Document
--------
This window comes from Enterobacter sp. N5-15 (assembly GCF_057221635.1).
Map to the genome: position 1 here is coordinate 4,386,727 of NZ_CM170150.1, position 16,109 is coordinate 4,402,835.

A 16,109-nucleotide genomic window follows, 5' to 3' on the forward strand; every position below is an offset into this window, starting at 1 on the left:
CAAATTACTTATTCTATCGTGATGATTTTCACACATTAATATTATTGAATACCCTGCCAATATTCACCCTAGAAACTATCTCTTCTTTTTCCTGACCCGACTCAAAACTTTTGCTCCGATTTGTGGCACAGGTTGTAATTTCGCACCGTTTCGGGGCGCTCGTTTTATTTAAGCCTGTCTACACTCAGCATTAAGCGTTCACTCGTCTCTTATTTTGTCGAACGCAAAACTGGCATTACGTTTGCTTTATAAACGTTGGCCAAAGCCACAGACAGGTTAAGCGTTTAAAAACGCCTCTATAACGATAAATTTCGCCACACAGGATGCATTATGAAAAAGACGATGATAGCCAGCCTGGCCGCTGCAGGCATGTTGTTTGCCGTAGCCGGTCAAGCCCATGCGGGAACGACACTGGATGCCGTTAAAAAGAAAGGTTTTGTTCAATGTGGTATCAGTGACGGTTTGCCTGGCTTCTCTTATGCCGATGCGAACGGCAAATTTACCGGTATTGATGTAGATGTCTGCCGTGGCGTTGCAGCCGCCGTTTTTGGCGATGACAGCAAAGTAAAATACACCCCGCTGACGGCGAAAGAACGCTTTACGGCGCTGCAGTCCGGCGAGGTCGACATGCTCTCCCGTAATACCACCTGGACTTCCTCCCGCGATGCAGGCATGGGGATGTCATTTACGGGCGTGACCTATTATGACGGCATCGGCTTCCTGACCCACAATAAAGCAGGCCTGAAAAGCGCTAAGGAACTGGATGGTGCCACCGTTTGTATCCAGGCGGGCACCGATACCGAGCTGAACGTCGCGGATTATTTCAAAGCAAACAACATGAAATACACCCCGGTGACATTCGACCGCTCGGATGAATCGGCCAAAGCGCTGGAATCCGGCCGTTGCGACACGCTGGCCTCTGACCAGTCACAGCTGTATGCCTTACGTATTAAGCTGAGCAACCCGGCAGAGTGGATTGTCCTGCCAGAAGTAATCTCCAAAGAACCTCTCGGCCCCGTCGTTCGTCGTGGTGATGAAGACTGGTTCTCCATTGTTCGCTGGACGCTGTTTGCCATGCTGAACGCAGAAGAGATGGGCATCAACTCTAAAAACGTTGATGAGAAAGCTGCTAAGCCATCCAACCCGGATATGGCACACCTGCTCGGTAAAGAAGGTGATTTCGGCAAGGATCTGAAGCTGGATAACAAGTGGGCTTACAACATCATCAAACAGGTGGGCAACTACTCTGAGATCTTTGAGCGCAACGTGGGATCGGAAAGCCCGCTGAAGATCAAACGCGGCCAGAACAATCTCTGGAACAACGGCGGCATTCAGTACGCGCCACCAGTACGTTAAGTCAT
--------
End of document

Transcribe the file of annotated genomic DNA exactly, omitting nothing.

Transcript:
This window comes from Enterobacter sp. N5-15 (assembly GCF_057221635.1).
Map to the genome: position 1 here is coordinate 4,386,727 of NZ_CM170150.1, position 16,109 is coordinate 4,402,835.

A 16,109-nucleotide genomic window follows, 5' to 3' on the forward strand; every position below is an offset into this window, starting at 1 on the left:
CAAATTACTTATTCTATCGTGATGATTTTCACACATTAATATTATTGAATACCCTGCCAATATTCACCCTAGAAACTATCTCTTCTTTTTCCTGACCCGACTCAAAACTTTTGCTCCGATTTGTGGCACAGGTTGTAATTTCGCACCGTTTCGGGGCGCTCGTTTTATTTAAGCCTGTCTACACTCAGCATTAAGCGTTCACTCGTCTCTTATTTTGTCGAACGCAAAACTGGCATTACGTTTGCTTTATAAACGTTGGCCAAAGCCACAGACAGGTTAAGCGTTTAAAAACGCCTCTATAACGATAAATTTCGCCACACAGGATGCATTATGAAAAAGACGATGATAGCCAGCCTGGCCGCTGCAGGCATGTTGTTTGCCGTAGCCGGTCAAGCCCATGCGGGAACGACACTGGATGCCGTTAAAAAGAAAGGTTTTGTTCAATGTGGTATCAGTGACGGTTTGCCTGGCTTCTCTTATGCCGATGCGAACGGCAAATTTACCGGTATTGATGTAGATGTCTGCCGTGGCGTTGCAGCCGCCGTTTTTGGCGATGACAGCAAAGTAAAATACACCCCGCTGACGGCGAAAGAACGCTTTACGGCGCTGCAGTCCGGCGAGGTCGACATGCTCTCCCGTAATACCACCTGGACTTCCTCCCGCGATGCAGGCATGGGGATGTCATTTACGGGCGTGACCTATTATGACGGCATCGGCTTCCTGACCCACAATAAAGCAGGCCTGAAAAGCGCTAAGGAACTGGATGGTGCCACCGTTTGTATCCAGGCGGGCACCGATACCGAGCTGAACGTCGCGGATTATTTCAAAGCAAACAACATGAAATACACCCCGGTGACATTCGACCGCTCGGATGAATCGGCCAAAGCGCTGGAATCCGGCCGTTGCGACACGCTGGCCTCTGACCAGTCACAGCTGTATGCCTTACGTATTAAGCTGAGCAACCCGGCAGAGTGGATTGTCCTGCCAGAAGTAATCTCCAAAGAACCTCTCGGCCCCGTCGTTCGTCGTGGTGATGAAGACTGGTTCTCCATTGTTCGCTGGACGCTGTTTGCCATGCTGAACGCAGAAGAGATGGGCATCAACTCTAAAAACGTTGATGAGAAAGCTGCTAAGCCATCCAACCCGGATATGGCACACCTGCTCGGTAAAGAAGGTGATTTCGGCAAGGATCTGAAGCTGGATAACAAGTGGGCTTACAACATCATCAAACAGGTGGGCAACTACTCTGAGATCTTTGAGCGCAACGTGGGATCGGAAAGCCCGCTGAAGATCAAACGCGGCCAGAACAATCTCTGGAACAACGGCGGCATTCAGTACGCGCCACCAGTACGTTAAGTCAT